HIV-1 RNA target site for the development of HIV drug or gene therapy

News

Published: 4Oct2019

Invention 14004

HIV-1 RNA target site for the development of HIV drug or gene therapy

A highly conserved HIV-1 RNA sequence that could be used as a target site for potential gene therapy treatments has been identified at McGill University.

Market Need

The current HIV treatment regimen of chemotherapy and antiretroviral therapy only suppresses the disease, requiring continued lifelong treatment. Directed gene therapy, on the other hand, is an approach that alters the genetic code of cells or viruses. One promising form of gene therapy, RNA interference (RNAi), binds to a specific RNA sequence in order to suppress that gene’s function. With the proper target site, short interfering RNA (siRNA) or short hairpin RNA (shRNA) treatment could either be combined with other drugs or as a stand-alone way of blocking entry to human cells. While only a few gene therapy products have been FDA approved, early HIV gene therapy products are joining hundreds of promising cancer and neurodegenerative disorder clinical studies.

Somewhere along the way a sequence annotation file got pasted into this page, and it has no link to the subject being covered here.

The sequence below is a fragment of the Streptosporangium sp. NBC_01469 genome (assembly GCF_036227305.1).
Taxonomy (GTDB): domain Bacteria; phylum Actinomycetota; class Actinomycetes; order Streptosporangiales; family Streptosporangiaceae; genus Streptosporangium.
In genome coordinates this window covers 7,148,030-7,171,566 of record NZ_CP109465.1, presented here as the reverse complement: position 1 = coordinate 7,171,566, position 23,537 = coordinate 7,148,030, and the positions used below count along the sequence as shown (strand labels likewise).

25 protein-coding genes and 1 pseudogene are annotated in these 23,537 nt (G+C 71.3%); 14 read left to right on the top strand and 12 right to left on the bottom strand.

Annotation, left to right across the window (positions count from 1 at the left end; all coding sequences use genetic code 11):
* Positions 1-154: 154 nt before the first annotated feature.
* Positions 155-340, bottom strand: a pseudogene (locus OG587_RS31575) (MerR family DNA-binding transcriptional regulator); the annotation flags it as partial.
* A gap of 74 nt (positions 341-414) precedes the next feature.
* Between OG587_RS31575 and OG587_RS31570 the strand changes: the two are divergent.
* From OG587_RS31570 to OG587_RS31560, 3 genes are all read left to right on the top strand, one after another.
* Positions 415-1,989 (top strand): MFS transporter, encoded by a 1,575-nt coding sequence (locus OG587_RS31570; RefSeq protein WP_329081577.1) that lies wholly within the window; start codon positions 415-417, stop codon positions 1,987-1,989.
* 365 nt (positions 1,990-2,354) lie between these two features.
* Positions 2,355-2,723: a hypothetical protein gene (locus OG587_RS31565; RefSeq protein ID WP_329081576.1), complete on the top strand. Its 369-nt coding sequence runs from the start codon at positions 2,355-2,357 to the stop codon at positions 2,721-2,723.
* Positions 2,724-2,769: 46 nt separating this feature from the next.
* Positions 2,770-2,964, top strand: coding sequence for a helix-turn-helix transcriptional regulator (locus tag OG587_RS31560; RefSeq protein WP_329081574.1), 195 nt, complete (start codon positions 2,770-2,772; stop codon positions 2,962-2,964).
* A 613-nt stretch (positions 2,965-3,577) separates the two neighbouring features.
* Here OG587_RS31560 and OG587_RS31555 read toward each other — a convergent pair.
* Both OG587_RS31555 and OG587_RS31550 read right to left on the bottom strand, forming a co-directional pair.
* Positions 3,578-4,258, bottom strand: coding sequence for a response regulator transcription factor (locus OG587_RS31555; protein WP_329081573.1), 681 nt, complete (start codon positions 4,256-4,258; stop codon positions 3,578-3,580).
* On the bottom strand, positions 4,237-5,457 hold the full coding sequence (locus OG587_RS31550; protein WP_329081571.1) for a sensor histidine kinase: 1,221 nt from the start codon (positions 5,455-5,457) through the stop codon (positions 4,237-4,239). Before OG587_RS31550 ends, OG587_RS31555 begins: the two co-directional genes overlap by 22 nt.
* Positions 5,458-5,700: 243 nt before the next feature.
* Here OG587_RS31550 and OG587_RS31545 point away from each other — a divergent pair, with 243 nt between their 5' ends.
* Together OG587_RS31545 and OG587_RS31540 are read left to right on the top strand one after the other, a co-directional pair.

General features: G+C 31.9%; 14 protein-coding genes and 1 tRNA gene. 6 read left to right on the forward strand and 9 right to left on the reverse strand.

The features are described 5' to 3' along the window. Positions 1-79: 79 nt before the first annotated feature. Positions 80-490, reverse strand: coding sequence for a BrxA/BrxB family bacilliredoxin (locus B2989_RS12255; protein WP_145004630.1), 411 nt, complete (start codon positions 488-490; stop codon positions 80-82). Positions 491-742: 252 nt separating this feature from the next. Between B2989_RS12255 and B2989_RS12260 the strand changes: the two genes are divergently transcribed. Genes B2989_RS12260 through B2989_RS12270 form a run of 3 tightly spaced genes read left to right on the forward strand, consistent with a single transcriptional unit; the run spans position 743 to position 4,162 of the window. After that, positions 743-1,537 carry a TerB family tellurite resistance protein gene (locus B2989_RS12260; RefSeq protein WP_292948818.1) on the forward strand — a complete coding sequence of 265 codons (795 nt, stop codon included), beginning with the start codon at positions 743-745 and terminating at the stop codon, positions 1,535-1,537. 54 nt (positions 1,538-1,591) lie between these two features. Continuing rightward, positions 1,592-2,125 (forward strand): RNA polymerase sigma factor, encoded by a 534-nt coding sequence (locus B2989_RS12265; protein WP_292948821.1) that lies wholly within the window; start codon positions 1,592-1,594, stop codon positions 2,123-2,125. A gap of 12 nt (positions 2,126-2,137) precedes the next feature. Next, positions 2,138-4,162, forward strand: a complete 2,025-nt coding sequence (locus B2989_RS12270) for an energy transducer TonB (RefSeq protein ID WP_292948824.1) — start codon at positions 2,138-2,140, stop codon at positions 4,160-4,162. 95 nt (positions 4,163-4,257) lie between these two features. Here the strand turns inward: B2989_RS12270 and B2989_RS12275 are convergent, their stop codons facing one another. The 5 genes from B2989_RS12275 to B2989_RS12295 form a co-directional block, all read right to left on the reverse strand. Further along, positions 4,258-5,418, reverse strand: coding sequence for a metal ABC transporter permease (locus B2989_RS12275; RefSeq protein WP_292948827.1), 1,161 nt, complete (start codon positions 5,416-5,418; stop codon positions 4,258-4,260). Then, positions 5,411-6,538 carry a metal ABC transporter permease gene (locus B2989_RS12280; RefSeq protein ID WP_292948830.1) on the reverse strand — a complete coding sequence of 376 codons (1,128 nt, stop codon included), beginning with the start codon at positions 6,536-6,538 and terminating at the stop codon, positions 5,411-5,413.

Technology Summary

In this invention, the HIV-1 RNA target site identified by the Gatignol Lab is highly conserved and easily accessible to RNA molecules. For RNAi inhibitory targeting to be successful in HIV, the target sequence needs to be highly conserved across multiple HIV-1 strains. RNAi treatments would therefore be able to bind to a greater percentage of HIV strains as this region has a lower rate of mutation and is therefore more likely to be present in HIV+ individuals. Since this is a more highly conserved sequence than other patented sequences, the inventors are confident a useful treatment can be produced from this target site. The investigators have importantly shown that this target site is also capable of being used with combinatorial treatment strategies of antisense, siRNA, and shRNA, although ribozyme or aptamer accessibility has not been screened.

Advantages

  • Superior to many other patented sites in terms of gene conservation across HIV-1 strains, specificity, and accessibility to different small RNA technologies
  • Can be used in drug or gene therapy to treat HIV infection using antisense RNA, siRNA, shRNA
  • Higher conservation means a lower chance of mutation and presence in higher proportion of different HIV-1 strains

Patent Status

Issued US, filed CA

 

Contact Information

Contact: 
Mostafa Ghozlan
Organization: 
Innovation and Partnerships
Email: 
mostafa.ghozlan [at] mcgill.ca
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